03/28/2010 05:12 am ET Updated May 25, 2011

The Politics of Unemployment

I am worried. The election in Massachusetts shows that American voters want action from Washington to bring unemployment down. The problem is that many of these voters think that the right action is to slash government spending and the federal deficit, which will make the problem worse. Of still greater concern, lawmakers are in danger of doing what the angry public wants. Voters desperately need to think more clearly about why jobs are hard to find and what can be done to return to prosperity.

Here is how I believe they should analyze the problem:

1) A few years ago the U.S. economy was growing because consumers were borrowing money from banks and credit card companies to buy houses, cars and other goods and services. Private spending and spending for the war in Iraq were driving job growth.

2) Things changed when housing prices began to fall and consumers could no longer borrow money using their houses as collateral. The result is unemployment because new construction has nearly stopped, car sales have fallen, and sales of other goods and services have fallen with them.

3) The drop in consumer spending has left a huge spending hole that has to be filled by spending of some kind to make jobs again. Government borrowing and spending has filled some of that hole with the stimulus program and unemployment insurance. It is keeping many people and businesses afloat, but just barely.

4) In early 2010 it is clear that more government spending is needed to continue to pay unemployment insurance and to support states and localities that otherwise will lay off more employees and further reduce services.

5) Government spending has been the life boat, but voters in their anger are demanding that the life boat be sunk.

If political leaders succumb to pressure to reduce spending quickly, there is no way to get people back to work. Somebody has to spend money, but who will do it if not the government? Can consumers increase private debt again? Not now, not quickly. Should businesses invest more? Yes, but they are not doing it because it is harder to find good investments when nobody is buying? Should the U.S. export more? Again the answer is yes, but exporting involves cutting prices and producing products that consumers in other countries want. We ought to do it, but that will take time.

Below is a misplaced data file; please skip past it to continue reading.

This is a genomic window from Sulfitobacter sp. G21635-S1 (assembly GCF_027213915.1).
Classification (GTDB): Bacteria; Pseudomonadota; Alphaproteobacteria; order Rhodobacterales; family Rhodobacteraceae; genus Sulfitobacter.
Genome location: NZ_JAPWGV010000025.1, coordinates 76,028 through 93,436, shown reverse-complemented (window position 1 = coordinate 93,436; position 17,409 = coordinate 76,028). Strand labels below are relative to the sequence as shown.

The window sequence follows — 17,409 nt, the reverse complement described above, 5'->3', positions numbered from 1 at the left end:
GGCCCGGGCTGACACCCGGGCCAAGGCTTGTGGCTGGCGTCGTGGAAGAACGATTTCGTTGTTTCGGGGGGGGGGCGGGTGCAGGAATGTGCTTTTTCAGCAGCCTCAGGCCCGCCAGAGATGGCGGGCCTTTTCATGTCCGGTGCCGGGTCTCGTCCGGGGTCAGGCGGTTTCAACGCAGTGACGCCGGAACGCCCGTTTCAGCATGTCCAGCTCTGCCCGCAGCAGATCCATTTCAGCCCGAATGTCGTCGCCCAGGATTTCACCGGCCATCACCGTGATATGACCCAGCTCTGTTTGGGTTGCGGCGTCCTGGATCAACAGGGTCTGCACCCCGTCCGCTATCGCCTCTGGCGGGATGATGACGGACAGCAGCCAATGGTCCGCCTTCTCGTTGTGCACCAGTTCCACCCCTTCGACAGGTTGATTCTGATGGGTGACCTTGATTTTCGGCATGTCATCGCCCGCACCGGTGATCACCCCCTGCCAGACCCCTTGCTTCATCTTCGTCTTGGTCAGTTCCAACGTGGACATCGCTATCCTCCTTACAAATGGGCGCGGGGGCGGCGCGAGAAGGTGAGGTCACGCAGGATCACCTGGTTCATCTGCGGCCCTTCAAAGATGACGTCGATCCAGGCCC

The best quick thing to do to reduce joblessness is to increase government spending for useful things like public works, modern transportation facilities, energy projects that replace imported oil, and world class communications networks. Private investors might put money into such projects if the government put in money too. Modernizing these public facilities will create jobs and demand for other goods and services that also create employment. Once consumers have money again they will be able to keep employment rising without government help.

Please don't respond to this analysis by blasting me as some kind of lefty. I am not and I have written two books to prove it. Instead, tell us who you think is going to do the spending needed to put people back to work. If it is not the government, who do you think it is going to be?